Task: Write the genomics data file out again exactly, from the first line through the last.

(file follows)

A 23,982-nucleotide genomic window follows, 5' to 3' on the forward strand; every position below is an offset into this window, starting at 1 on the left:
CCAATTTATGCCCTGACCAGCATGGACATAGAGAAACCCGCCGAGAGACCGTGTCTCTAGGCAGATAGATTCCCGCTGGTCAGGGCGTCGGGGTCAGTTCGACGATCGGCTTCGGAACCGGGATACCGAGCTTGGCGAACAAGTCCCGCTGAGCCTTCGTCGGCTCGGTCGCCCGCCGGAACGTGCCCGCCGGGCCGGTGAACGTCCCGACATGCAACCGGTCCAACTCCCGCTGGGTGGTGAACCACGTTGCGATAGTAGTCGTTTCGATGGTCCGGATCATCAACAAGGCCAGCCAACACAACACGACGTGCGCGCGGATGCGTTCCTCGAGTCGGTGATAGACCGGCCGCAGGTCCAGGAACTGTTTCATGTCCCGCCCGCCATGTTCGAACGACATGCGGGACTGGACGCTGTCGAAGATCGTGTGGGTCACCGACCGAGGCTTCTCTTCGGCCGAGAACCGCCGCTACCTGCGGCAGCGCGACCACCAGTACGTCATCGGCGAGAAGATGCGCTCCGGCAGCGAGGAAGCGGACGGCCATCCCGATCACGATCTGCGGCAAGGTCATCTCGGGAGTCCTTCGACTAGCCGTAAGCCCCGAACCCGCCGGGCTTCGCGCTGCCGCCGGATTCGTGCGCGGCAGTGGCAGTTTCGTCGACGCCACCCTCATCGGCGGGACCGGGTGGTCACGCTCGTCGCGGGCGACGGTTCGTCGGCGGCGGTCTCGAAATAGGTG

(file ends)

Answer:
A 23,982-nucleotide genomic window follows, 5' to 3' on the forward strand; every position below is an offset into this window, starting at 1 on the left:
CCAATTTATGCCCTGACCAGCATGGACATAGAGAAACCCGCCGAGAGACCGTGTCTCTAGGCAGATAGATTCCCGCTGGTCAGGGCGTCGGGGTCAGTTCGACGATCGGCTTCGGAACCGGGATACCGAGCTTGGCGAACAAGTCCCGCTGAGCCTTCGTCGGCTCGGTCGCCCGCCGGAACGTGCCCGCCGGGCCGGTGAACGTCCCGACATGCAACCGGTCCAACTCCCGCTGGGTGGTGAACCACGTTGCGATAGTAGTCGTTTCGATGGTCCGGATCATCAACAAGGCCAGCCAACACAACACGACGTGCGCGCGGATGCGTTCCTCGAGTCGGTGATAGACCGGCCGCAGGTCCAGGAACTGTTTCATGTCCCGCCCGCCATGTTCGAACGACATGCGGGACTGGACGCTGTCGAAGATCGTGTGGGTCACCGACCGAGGCTTCTCTTCGGCCGAGAACCGCCGCTACCTGCGGCAGCGCGACCACCAGTACGTCATCGGCGAGAAGATGCGCTCCGGCAGCGAGGAAGCGGACGGCCATCCCGATCACGATCTGCGGCAAGGTCATCTCGGGAGTCCTTCGACTAGCCGTAAGCCCCGAACCCGCCGGGCTTCGCGCTGCCGCCGGATTCGTGCGCGGCAGTGGCAGTTTCGTCGACGCCACCCTCATCGGCGGGACCGGGTGGTCACGCTCGTCGCGGGCGACGGTTCGTCGGCGGCGGTCTCGAAATAGGTG